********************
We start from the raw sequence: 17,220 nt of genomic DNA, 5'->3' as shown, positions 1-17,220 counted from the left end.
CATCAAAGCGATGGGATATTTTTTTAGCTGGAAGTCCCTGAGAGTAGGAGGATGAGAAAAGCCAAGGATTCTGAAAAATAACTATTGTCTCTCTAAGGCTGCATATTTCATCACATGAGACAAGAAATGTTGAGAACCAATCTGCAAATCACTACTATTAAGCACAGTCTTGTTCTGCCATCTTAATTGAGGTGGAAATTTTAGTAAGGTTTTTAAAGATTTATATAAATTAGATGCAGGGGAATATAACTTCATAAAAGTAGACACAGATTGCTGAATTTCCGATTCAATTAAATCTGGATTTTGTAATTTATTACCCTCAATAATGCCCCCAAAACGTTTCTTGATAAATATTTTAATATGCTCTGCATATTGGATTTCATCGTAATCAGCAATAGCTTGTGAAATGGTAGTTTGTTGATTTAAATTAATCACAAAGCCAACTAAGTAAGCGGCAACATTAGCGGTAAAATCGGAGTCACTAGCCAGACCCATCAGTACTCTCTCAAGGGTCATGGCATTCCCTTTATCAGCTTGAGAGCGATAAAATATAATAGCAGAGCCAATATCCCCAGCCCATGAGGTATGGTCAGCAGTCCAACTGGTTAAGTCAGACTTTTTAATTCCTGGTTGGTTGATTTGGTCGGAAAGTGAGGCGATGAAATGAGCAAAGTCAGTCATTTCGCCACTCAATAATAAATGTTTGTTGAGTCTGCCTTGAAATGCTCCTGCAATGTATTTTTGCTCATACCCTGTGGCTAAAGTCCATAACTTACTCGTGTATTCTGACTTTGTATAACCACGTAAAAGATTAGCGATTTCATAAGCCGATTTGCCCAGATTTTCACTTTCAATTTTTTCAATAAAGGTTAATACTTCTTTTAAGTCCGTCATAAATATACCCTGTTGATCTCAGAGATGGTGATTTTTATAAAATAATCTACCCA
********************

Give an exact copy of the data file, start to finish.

We start from the raw sequence: 17,220 nt of genomic DNA, 5'->3' as shown, positions 1-17,220 counted from the left end.
CATCAAAGCGATGGGATATTTTTTTAGCTGGAAGTCCCTGAGAGTAGGAGGATGAGAAAAGCCAAGGATTCTGAAAAATAACTATTGTCTCTCTAAGGCTGCATATTTCATCACATGAGACAAGAAATGTTGAGAACCAATCTGCAAATCACTACTATTAAGCACAGTCTTGTTCTGCCATCTTAATTGAGGTGGAAATTTTAGTAAGGTTTTTAAAGATTTATATAAATTAGATGCAGGGGAATATAACTTCATAAAAGTAGACACAGATTGCTGAATTTCCGATTCAATTAAATCTGGATTTTGTAATTTATTACCCTCAATAATGCCCCCAAAACGTTTCTTGATAAATATTTTAATATGCTCTGCATATTGGATTTCATCGTAATCAGCAATAGCTTGTGAAATGGTAGTTTGTTGATTTAAATTAATCACAAAGCCAACTAAGTAAGCGGCAACATTAGCGGTAAAATCGGAGTCACTAGCCAGACCCATCAGTACTCTCTCAAGGGTCATGGCATTCCCTTTATCAGCTTGAGAGCGATAAAATATAATAGCAGAGCCAATATCCCCAGCCCATGAGGTATGGTCAGCAGTCCAACTGGTTAAGTCAGACTTTTTAATTCCTGGTTGGTTGATTTGGTCGGAAAGTGAGGCGATGAAATGAGCAAAGTCAGTCATTTCGCCACTCAATAATAAATGTTTGTTGAGTCTGCCTTGAAATGCTCCTGCAATGTATTTTTGCTCATACCCTGTGGCTAAAGTCCATAACTTACTCGTGTATTCTGACTTTGTATAACCACGTAAAAGATTAGCGATTTCATAAGCCGATTTGCCCAGATTTTCACTTTCAATTTTTTCAATAAAGGTTAATACTTCTTTTAAGTCCGTCATAAATATACCCTGTTGATCTCAGAGATGGTGATTTTTATAAAATAATCTACCCA